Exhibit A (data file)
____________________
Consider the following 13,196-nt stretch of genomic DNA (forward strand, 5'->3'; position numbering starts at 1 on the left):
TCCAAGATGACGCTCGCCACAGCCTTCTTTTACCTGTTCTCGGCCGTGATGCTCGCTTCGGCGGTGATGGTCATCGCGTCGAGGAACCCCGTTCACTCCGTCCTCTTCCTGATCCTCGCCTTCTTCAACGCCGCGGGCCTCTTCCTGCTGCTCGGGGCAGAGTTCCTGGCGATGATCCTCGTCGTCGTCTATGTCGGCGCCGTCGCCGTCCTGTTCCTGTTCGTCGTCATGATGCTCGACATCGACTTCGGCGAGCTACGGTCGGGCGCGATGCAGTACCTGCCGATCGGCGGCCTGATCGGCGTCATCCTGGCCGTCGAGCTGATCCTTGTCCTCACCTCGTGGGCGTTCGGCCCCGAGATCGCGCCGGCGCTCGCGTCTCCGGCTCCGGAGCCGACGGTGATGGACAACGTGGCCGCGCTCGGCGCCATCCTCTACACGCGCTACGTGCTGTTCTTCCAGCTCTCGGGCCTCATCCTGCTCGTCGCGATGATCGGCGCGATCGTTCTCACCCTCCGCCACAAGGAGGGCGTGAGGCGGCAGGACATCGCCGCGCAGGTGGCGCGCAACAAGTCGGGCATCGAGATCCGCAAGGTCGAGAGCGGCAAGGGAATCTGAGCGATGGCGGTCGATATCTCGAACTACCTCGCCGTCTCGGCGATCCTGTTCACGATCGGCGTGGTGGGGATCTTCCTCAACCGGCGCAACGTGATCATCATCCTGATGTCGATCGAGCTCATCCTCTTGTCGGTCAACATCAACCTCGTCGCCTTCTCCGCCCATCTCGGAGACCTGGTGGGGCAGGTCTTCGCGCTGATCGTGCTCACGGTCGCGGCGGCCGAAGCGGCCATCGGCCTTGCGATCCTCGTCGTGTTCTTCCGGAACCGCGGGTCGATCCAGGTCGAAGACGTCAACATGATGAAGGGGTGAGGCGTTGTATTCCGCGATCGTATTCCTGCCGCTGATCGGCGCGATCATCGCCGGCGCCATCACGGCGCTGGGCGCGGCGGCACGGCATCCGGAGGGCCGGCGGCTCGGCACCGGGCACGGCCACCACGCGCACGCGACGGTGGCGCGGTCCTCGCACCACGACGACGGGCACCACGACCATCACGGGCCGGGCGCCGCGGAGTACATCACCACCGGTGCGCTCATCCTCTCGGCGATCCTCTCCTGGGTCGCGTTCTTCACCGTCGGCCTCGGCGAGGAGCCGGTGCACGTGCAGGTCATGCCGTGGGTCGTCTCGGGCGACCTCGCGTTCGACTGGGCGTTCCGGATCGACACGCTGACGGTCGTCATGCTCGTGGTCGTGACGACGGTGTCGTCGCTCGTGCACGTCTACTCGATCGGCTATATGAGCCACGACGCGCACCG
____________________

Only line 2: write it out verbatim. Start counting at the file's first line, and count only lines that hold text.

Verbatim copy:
TCCAAGATGACGCTCGCCACAGCCTTCTTTTACCTGTTCTCGGCCGTGATGCTCGCTTCGGCGGTGATGGTCATCGCGTCGAGGAACCCCGTTCACTCCGTCCTCTTCCTGATCCTCGCCTTCTTCAACGCCGCGGGCCTCTTCCTGCTGCTCGGGGCAGAGTTCCTGGCGATGATCCTCGTCGTCGTCTATGTCGGCGCCGTCGCCGTCCTGTTCCTGTTCGTCGTCATGATGCTCGACATCGACTTCGGCGAGCTACGGTCGGGCGCGATGCAGTACCTGCCGATCGGCGGCCTGATCGGCGTCATCCTGGCCGTCGAGCTGATCCTTGTCCTCACCTCGTGGGCGTTCGGCCCCGAGATCGCGCCGGCGCTCGCGTCTCCGGCTCCGGAGCCGACGGTGATGGACAACGTGGCCGCGCTCGGCGCCATCCTCTACACGCGCTACGTGCTGTTCTTCCAGCTCTCGGGCCTCATCCTGCTCGTCGCGATGATCGGCGCGATCGTTCTCACCCTCCGCCACAAGGAGGGCGTGAGGCGGCAGGACATCGCCGCGCAGGTGGCGCGCAACAAGTCGGGCATCGAGATCCGCAAGGTCGAGAGCGGCAAGGGAATCTGAGCGATGGCGGTCGATATCTCGAACTACCTCGCCGTCTCGGCGATCCTGTTCACGATCGGCGTGGTGGGGATCTTCCTCAACCGGCGCAACGTGATCATCATCCTGATGTCGATCGAGCTCATCCTCTTGTCGGTCAACATCAACCTCGTCGCCTTCTCCGCCCATCTCGGAGACCTGGTGGGGCAGGTCTTCGCGCTGATCGTGCTCACGGTCGCGGCGGCCGAAGCGGCCATCGGCCTTGCGATCCTCGTCGTGTTCTTCCGGAACCGCGGGTCGATCCAGGTCGAAGACGTCAACATGATGAAGGGGTGAGGCGTTGTATTCCGCGATCGTATTCCTGCCGCTGATCGGCGCGATCATCGCCGGCGCCATCACGGCGCTGGGCGCGGCGGCACGGCATCCGGAGGGCCGGCGGCTCGGCACCGGGCACGGCCACCACGCGCACGCGACGGTGGCGCGGTCCTCGCACCACGACGACGGGCACCACGACCATCACGGGCCGGGCGCCGCGGAGTACATCACCACCGGTGCGCTCATCCTCTCGGCGATCCTCTCCTGGGTCGCGTTCTTCACCGTCGGCCTCGGCGAGGAGCCGGTGCACGTGCAGGTCATGCCGTGGGTCGTCTCGGGCGACCTCGCGTTCGACTGGGCGTTCCGGATCGACACGCTGACGGTCGTCATGCTCGTGGTCGTGACGACGGTGTCGTCGCTCGTGCACGTCTACTCGATCGGCTATATGAGCCACGACGCGCACCG